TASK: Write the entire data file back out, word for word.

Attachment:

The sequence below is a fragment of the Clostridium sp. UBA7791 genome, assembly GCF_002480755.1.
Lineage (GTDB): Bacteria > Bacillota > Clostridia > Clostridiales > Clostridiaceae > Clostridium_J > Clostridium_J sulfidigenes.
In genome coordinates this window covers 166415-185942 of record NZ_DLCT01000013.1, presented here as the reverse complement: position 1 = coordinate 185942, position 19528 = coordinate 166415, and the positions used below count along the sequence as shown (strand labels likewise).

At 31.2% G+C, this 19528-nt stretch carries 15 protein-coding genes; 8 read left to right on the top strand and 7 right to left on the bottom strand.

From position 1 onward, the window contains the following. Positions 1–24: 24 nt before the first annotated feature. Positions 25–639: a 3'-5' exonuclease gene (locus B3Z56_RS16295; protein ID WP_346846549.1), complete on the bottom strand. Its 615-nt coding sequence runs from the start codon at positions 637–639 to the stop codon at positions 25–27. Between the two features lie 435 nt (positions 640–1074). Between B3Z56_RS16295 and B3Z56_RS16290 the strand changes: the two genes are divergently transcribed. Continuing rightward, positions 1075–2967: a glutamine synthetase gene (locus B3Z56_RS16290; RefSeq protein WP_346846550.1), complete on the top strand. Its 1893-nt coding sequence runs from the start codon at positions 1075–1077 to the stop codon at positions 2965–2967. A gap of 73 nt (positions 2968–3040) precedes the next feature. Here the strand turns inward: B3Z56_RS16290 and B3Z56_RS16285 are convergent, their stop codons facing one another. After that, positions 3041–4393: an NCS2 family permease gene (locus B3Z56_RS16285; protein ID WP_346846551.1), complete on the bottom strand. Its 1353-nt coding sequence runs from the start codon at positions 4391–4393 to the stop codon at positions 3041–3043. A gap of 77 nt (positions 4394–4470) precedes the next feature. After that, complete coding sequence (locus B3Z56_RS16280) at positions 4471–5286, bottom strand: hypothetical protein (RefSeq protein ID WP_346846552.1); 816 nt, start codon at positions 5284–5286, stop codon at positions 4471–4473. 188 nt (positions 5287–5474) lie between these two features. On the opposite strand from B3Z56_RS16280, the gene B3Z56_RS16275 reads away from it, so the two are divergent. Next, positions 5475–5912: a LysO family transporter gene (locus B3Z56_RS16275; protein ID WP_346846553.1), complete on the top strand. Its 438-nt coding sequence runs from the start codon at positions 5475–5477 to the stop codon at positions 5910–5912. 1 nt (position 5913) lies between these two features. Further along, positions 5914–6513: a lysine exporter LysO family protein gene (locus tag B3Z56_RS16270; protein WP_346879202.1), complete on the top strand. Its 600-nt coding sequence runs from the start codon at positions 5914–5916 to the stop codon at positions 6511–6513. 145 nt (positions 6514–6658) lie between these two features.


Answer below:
The sequence below is a fragment of the Clostridium sp. UBA7791 genome, assembly GCF_002480755.1.
Lineage (GTDB): Bacteria > Bacillota > Clostridia > Clostridiales > Clostridiaceae > Clostridium_J > Clostridium_J sulfidigenes.
In genome coordinates this window covers 166415-185942 of record NZ_DLCT01000013.1, presented here as the reverse complement: position 1 = coordinate 185942, position 19528 = coordinate 166415, and the positions used below count along the sequence as shown (strand labels likewise).

At 31.2% G+C, this 19528-nt stretch carries 15 protein-coding genes; 8 read left to right on the top strand and 7 right to left on the bottom strand.

From position 1 onward, the window contains the following. Positions 1–24: 24 nt before the first annotated feature. Positions 25–639: a 3'-5' exonuclease gene (locus B3Z56_RS16295; protein ID WP_346846549.1), complete on the bottom strand. Its 615-nt coding sequence runs from the start codon at positions 637–639 to the stop codon at positions 25–27. Between the two features lie 435 nt (positions 640–1074). Between B3Z56_RS16295 and B3Z56_RS16290 the strand changes: the two genes are divergently transcribed. Continuing rightward, positions 1075–2967: a glutamine synthetase gene (locus B3Z56_RS16290; RefSeq protein WP_346846550.1), complete on the top strand. Its 1893-nt coding sequence runs from the start codon at positions 1075–1077 to the stop codon at positions 2965–2967. A gap of 73 nt (positions 2968–3040) precedes the next feature. Here the strand turns inward: B3Z56_RS16290 and B3Z56_RS16285 are convergent, their stop codons facing one another. After that, positions 3041–4393: an NCS2 family permease gene (locus B3Z56_RS16285; protein ID WP_346846551.1), complete on the bottom strand. Its 1353-nt coding sequence runs from the start codon at positions 4391–4393 to the stop codon at positions 3041–3043. A gap of 77 nt (positions 4394–4470) precedes the next feature. After that, complete coding sequence (locus B3Z56_RS16280) at positions 4471–5286, bottom strand: hypothetical protein (RefSeq protein ID WP_346846552.1); 816 nt, start codon at positions 5284–5286, stop codon at positions 4471–4473. 188 nt (positions 5287–5474) lie between these two features. On the opposite strand from B3Z56_RS16280, the gene B3Z56_RS16275 reads away from it, so the two are divergent. Next, positions 5475–5912: a LysO family transporter gene (locus B3Z56_RS16275; protein ID WP_346846553.1), complete on the top strand. Its 438-nt coding sequence runs from the start codon at positions 5475–5477 to the stop codon at positions 5910–5912. 1 nt (position 5913) lies between these two features. Further along, positions 5914–6513: a lysine exporter LysO family protein gene (locus tag B3Z56_RS16270; protein WP_346879202.1), complete on the top strand. Its 600-nt coding sequence runs from the start codon at positions 5914–5916 to the stop codon at positions 6511–6513. 145 nt (positions 6514–6658) lie between these two features.